10 / 20
The 2017 Open championship at Royal Birkdale ended up being a three-shot win by Jordan Spieth, but it wasn’t the walk in the park that that implies. Spieth actually lost the lead to Matt Kuchar on the final day, and had to make an impressive up-and-down from a practice area to remain in the hunt. Oh, and Branden Grace shot a major-championship-record 62 in the third round, but even that couldn’t take the spotlight away from Spieth.
11 / 20
The Open, played at Royal Liverpool, was the second of Jones’ four major championship victories in 1930. He had started his quest by winning the British Amateur at St. Andrews, defeating Roger Wethered, 7 and 6, in the match-play final. At Royal Liverpool, Jones shot 3-over 291 to beat Leo Diegel and Macdonald Smith by two shots.
12 / 20
One shot behind John Daly going to the 18th hole at St. Andrews, Costantino Rocca nearly drove the green on the short par-4. Seemingly in great position to make the birdie he needed to force a playoff, Rocca failed to hit his chip hard enough, and it rolled back to him through the Valley of Sin. Putting the next shot, Rocca improbably holed it from 60 feet, falling to his knees and pounding the turf in joy. His celebration was short-lived, however, as Daly won their playoff for his second major.
13 / 20
When Englishman Tony Jacklin won The Open in 1969, he became the first Briton to win the championship in 18 years, since Max Faulkner in 1951. Jacklin finished two strokes ahead of New Zealand’s Bob Charles at Royal Lytham & St. Annes. It would be another 18 years, until Nick Faldo in 1987, before another Briton won.
14 / 20
In 1914 Harry Vardon had won The Open five times – the first in 1896 and the last in 1911. He was 44 and it was questionable whether he would ever win another Open. But Vardon, little more than a year removed from nearly winning the U.S. Open (he lost in a playoff to some kid named Ouimet), knew he wasn’t done yet. And so at Prestwick, Vardon summoned the best of his game and beat defending champion J.H. Taylor by three shots.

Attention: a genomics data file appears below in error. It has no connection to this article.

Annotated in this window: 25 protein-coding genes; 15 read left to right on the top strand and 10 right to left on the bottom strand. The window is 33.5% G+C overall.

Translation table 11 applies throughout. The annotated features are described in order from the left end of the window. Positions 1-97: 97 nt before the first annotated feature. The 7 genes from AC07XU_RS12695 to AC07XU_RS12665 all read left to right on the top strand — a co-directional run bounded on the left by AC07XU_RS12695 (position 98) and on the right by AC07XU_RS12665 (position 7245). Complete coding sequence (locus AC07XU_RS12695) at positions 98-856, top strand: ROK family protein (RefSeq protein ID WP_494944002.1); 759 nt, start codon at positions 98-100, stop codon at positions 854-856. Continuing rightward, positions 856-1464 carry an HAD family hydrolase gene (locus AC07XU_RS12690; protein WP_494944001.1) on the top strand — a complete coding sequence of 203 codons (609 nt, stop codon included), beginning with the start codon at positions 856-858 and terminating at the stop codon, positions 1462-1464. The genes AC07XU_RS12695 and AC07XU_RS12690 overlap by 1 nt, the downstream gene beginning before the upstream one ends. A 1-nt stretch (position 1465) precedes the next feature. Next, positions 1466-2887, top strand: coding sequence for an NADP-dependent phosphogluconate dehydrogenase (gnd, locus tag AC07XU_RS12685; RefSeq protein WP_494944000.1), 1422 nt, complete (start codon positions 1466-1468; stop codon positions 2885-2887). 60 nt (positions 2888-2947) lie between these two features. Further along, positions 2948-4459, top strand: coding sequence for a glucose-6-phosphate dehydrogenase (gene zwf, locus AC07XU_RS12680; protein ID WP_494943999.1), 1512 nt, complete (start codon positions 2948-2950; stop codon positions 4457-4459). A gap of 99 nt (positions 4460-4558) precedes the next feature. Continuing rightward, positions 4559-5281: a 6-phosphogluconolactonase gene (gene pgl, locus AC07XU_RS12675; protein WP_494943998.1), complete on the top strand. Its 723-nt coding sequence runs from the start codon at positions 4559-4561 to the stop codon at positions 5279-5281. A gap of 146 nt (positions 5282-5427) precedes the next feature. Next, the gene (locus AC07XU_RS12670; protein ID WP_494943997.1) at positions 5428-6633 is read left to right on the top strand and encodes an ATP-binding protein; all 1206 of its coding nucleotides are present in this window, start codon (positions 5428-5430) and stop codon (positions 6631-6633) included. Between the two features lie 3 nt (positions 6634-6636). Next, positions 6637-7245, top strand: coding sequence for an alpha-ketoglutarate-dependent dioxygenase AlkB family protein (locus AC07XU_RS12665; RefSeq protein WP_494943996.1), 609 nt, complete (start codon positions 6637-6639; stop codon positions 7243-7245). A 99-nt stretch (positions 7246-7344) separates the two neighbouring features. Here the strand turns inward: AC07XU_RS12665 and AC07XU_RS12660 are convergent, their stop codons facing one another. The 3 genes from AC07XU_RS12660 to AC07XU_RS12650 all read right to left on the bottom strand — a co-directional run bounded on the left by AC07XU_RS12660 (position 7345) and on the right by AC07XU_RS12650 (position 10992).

15 / 20
Perhaps the most famous shot of Seve Ballesteros’ storied career is his wedge out of a “car park” on the 16th hole at Royal Lytham and St. Annes. Holding a two-shot lead with three holes to play, Ballesteros hit his drive well right of the fairway (he said he did it on purpose), where it ended up in an area used for overflow parking. He got a free drop, so it wasn’t as if he had to hit off the hood of a Hyundai, but he made birdie on his way to winning, certifying this as a “memorable moment.”
16 / 20
OK, we’re stretching the definition of “memorable,” since no one is alive who saw this, but Old Tom deserves his props nevertheless. He dominated the third Open, held at Prestwick, winning by 13 shots over Willie Park Sr. Granted, the entire field consisted of only four pros and four amateurs and only 36 holes were played (three circuits of Prestwick’s 12-hole course), but Morris’ margin of victory stood as a record until Tiger Woods won the U.S. Open by 15 shots in 2000. So there’s that.
17 / 20
Australian Peter Thomson had already won The Open four times, but there had been barely any Americans in the field during his wins in 1954, ’55, ’56 and ’58. But by 1965 more PGA Tour players, following Arnold Palmer’s example, were competing in The Open. It made no difference to Thomson, who won by two against a field that included Palmer, Jack Nicklaus, Sam Snead and defending champion Tony Lema.
18 / 20
Charles Dickens would have loved Greg Norman. For the Great White Shark, 1986 was the best of times and the worst of times. He accomplished the Saturday Slam, holding the 54-hole lead in all four majors, but converted it into a win only once, in The Open. At Turnberry, Norman equaled the major championship 18-hole record with a 63, then cruised to a five-shot win over Gordon Brand. Norman would go on to win The Open again in 1993, his only two majors.
19 / 20
Golf has never seen a father-son combination like Old Tom Morris and Young Tom Morris. Between them they won The Open eight times – four apiece. Old Tom won in 1861, ’62, ’64 and ’67, and Young Tom in 1868, ’69, ’70 and ’72. The torch was passed in 1868, when Young Tom, then just 17, won by three shots over his father at Prestwick. Young Tom Morris lived only to the age of 24. He died on Christmas Day 1875, just a few months after his wife died in childbirth.
20 / 20
Doug Sanders, known for his flamboyant outfits and a backswing so short it was said he could swing in a phone booth, came to the final hole at St. Andrews leading Jack Nicklaus by one shot. Sanders easily reached the 18th green in two and had a 2 ½-foot putt for par and the win. He missed it to the right, reaching out with his putter as if to rake the ball back to himself while it was still in motion. He tapped in for bogey, then lost the next day’s 18-hole playoff to Nicklaus, 72 to 73.